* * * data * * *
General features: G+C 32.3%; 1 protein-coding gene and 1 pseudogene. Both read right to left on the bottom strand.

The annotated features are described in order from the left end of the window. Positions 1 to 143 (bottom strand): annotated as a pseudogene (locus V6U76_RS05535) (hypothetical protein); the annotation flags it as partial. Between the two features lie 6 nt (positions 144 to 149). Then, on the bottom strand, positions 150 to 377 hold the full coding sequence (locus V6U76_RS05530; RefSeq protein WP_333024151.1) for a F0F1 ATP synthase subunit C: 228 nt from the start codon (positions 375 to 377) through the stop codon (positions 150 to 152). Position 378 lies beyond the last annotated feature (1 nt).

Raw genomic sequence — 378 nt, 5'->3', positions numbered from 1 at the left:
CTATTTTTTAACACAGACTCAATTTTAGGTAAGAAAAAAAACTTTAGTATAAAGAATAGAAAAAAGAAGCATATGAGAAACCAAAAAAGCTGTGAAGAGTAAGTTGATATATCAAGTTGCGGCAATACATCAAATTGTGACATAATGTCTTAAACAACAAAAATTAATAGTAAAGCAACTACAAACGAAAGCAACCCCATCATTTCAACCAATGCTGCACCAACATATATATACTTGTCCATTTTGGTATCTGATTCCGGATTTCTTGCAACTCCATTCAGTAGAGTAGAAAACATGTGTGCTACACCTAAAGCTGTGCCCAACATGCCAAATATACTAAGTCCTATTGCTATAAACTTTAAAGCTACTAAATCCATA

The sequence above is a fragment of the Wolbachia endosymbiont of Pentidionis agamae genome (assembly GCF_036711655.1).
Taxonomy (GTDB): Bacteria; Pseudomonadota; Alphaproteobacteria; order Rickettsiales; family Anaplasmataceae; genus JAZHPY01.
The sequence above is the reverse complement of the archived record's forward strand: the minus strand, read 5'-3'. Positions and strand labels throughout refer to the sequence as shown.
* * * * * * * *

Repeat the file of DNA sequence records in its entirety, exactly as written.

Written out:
General features: G+C 32.3%; 1 protein-coding gene and 1 pseudogene. Both read right to left on the bottom strand.

The annotated features are described in order from the left end of the window. Positions 1 to 143 (bottom strand): annotated as a pseudogene (locus V6U76_RS05535) (hypothetical protein); the annotation flags it as partial. Between the two features lie 6 nt (positions 144 to 149). Then, on the bottom strand, positions 150 to 377 hold the full coding sequence (locus V6U76_RS05530; RefSeq protein WP_333024151.1) for a F0F1 ATP synthase subunit C: 228 nt from the start codon (positions 375 to 377) through the stop codon (positions 150 to 152). Position 378 lies beyond the last annotated feature (1 nt).

Raw genomic sequence — 378 nt, 5'->3', positions numbered from 1 at the left:
CTATTTTTTAACACAGACTCAATTTTAGGTAAGAAAAAAAACTTTAGTATAAAGAATAGAAAAAAGAAGCATATGAGAAACCAAAAAAGCTGTGAAGAGTAAGTTGATATATCAAGTTGCGGCAATACATCAAATTGTGACATAATGTCTTAAACAACAAAAATTAATAGTAAAGCAACTACAAACGAAAGCAACCCCATCATTTCAACCAATGCTGCACCAACATATATATACTTGTCCATTTTGGTATCTGATTCCGGATTTCTTGCAACTCCATTCAGTAGAGTAGAAAACATGTGTGCTACACCTAAAGCTGTGCCCAACATGCCAAATATACTAAGTCCTATTGCTATAAACTTTAAAGCTACTAAATCCATA

The sequence above is a fragment of the Wolbachia endosymbiont of Pentidionis agamae genome (assembly GCF_036711655.1).
Taxonomy (GTDB): Bacteria; Pseudomonadota; Alphaproteobacteria; order Rickettsiales; family Anaplasmataceae; genus JAZHPY01.
The sequence above is the reverse complement of the archived record's forward strand: the minus strand, read 5'-3'. Positions and strand labels throughout refer to the sequence as shown.